Fact is, no OS is secure unless it's completely locked down, and even then there are probably vulnerabilities in the OS. And please, I don't want my desktop computer to be an iPhone.

Re:Or more likely (0)

Anonymous Coward | more than 4 years ago | (#31170600)

So, in spite of the fact that different OS platforms have different development, different code, different security levels, they're all exactly the same???

Riiiiight.

It still mainly happens on Windows because the OS, development and security models are the most attractive to exploits. Far above the proportion that Windows has in the marketplace.

Re:Or more likely (2, Insightful)

ThaReetLad (538112) | more than 4 years ago | (#31171090)

No, it's because very few linux users are computer illiterate, while a great many windows users are. Targeting windows users (and with attacks like this, it is the users that make the attack possible, not the platform) is going for the low hanging fruit.

Re:Or more likely (2, Insightful)

devent (1627873) | more than 4 years ago | (#31171140)

It pretty much all happens on Windows currently only because its so popular (and the users are generally dumber than those geeks running for example Linux on desktop).

Apache is the most popular web server and it is open source. Shouldn't it have more security problems as IIS? Where is the Code Red for Apache, that infected over 250.000 servers?

Windows is targeted because of the poor security choices from Microsoft. To name a few, ()patch Tuesday, ()cannot delete opened file, ()No distinction between administrator and normal user, ()backward compatibility back to DOS, ()GUI in server and for administration tasks,()no distinction between executables and normal files,()whole hard drive is writable, ()complex database for configuration and the list goes on.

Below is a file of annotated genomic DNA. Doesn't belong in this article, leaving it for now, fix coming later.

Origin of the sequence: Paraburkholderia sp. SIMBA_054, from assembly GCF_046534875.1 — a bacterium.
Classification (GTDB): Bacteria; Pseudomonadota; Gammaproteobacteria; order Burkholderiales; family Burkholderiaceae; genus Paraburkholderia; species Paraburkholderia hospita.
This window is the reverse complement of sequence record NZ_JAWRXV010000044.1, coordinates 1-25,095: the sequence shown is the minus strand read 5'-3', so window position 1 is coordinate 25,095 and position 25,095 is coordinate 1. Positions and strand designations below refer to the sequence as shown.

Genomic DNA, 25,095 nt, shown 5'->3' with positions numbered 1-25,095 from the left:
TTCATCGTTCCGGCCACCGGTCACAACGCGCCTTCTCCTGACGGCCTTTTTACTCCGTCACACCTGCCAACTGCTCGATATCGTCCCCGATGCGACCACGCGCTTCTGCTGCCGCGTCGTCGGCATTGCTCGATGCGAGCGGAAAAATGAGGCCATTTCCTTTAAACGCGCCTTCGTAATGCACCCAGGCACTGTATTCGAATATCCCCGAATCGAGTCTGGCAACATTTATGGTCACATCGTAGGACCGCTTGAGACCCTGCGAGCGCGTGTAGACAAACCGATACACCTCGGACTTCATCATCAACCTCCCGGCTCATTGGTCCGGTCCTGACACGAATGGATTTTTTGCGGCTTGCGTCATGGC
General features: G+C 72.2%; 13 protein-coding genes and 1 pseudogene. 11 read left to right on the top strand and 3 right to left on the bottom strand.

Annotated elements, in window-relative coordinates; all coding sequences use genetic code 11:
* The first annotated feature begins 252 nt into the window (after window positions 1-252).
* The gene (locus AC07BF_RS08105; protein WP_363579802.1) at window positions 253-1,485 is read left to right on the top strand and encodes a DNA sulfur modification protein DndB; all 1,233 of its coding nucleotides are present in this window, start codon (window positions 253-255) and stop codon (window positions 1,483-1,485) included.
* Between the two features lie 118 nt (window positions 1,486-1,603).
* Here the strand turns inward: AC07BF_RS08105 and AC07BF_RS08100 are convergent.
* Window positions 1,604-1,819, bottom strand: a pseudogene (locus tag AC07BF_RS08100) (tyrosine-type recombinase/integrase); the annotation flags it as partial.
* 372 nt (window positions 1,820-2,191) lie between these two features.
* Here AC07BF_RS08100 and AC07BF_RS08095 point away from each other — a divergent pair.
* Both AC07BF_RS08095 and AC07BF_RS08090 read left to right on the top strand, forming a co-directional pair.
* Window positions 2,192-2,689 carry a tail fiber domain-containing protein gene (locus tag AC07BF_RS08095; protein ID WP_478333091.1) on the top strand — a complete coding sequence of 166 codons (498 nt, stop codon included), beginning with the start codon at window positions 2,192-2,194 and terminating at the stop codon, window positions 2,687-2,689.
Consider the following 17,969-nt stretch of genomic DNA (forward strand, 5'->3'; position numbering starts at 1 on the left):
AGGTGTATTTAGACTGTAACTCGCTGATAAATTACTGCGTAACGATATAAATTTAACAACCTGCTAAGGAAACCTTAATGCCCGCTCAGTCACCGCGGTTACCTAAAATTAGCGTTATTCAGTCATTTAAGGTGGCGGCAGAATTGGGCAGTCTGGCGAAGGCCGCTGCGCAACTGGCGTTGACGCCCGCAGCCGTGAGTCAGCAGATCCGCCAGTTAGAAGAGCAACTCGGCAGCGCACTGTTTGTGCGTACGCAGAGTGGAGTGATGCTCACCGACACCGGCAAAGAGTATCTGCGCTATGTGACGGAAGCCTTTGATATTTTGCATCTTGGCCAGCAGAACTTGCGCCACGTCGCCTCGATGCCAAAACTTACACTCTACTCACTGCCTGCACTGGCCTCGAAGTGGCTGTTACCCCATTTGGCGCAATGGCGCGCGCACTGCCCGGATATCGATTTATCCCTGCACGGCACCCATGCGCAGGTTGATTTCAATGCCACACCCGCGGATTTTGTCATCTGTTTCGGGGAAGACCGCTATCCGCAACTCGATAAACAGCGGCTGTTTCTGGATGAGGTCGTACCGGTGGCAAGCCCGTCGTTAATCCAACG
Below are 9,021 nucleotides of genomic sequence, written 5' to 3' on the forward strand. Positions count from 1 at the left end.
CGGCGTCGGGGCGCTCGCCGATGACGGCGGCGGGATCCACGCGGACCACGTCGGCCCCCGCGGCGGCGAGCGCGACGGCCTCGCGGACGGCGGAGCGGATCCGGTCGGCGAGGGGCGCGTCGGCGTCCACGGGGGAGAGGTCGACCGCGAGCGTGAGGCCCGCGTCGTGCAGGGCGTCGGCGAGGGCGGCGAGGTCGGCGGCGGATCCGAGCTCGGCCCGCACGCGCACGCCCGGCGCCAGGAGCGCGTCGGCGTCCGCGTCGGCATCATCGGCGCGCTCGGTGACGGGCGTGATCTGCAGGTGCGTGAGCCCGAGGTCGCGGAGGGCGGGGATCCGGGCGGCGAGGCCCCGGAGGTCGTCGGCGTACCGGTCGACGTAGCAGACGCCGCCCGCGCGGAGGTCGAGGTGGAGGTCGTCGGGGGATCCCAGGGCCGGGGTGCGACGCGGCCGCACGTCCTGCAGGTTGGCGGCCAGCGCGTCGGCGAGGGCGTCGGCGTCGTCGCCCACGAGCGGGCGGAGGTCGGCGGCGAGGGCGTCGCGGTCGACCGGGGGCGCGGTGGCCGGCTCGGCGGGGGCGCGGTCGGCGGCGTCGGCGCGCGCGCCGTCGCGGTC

Re:Or more likely (1, Informative)

sopssa (1498795) | more than 4 years ago | (#31171494)

Whoa, you're bringing up ten year old worms to the table. Do you even understand how many old worms there has been with Linux/UNIX in all of its history, most of them not even requiring a web server?

Any of those things you list as "poor security choices from Microsoft" aren't even such.

patch Tuesday

Patch Tuesday streamlines the update process in large companies. It would be really bad solution from MS to force the update randomly, possibly breaking things. Linux doesn't even have automated update at all - you have to run your update tool when its convenient for you, or go and compile the new kernel. Is that really a better security choice? Would you want Windows to be the same way?

cannot delete opened file

This has nothing to do with security choice for Windows. And you can force-delete a file, at your own risk.

No distinction between administrator and normal user

You're still running Windows 95 or what?

backward compatibility back to DOS

There's no such really anymore, haven't been since XP. It's an emulated layer, and also breaks most of the old viruses because of that.

GUI in server and for administration tasks

How does this lower security again?

no distinction between executables and normal files

Just like Linux doesn't have either. You can set executable bit on any file and it happily runs.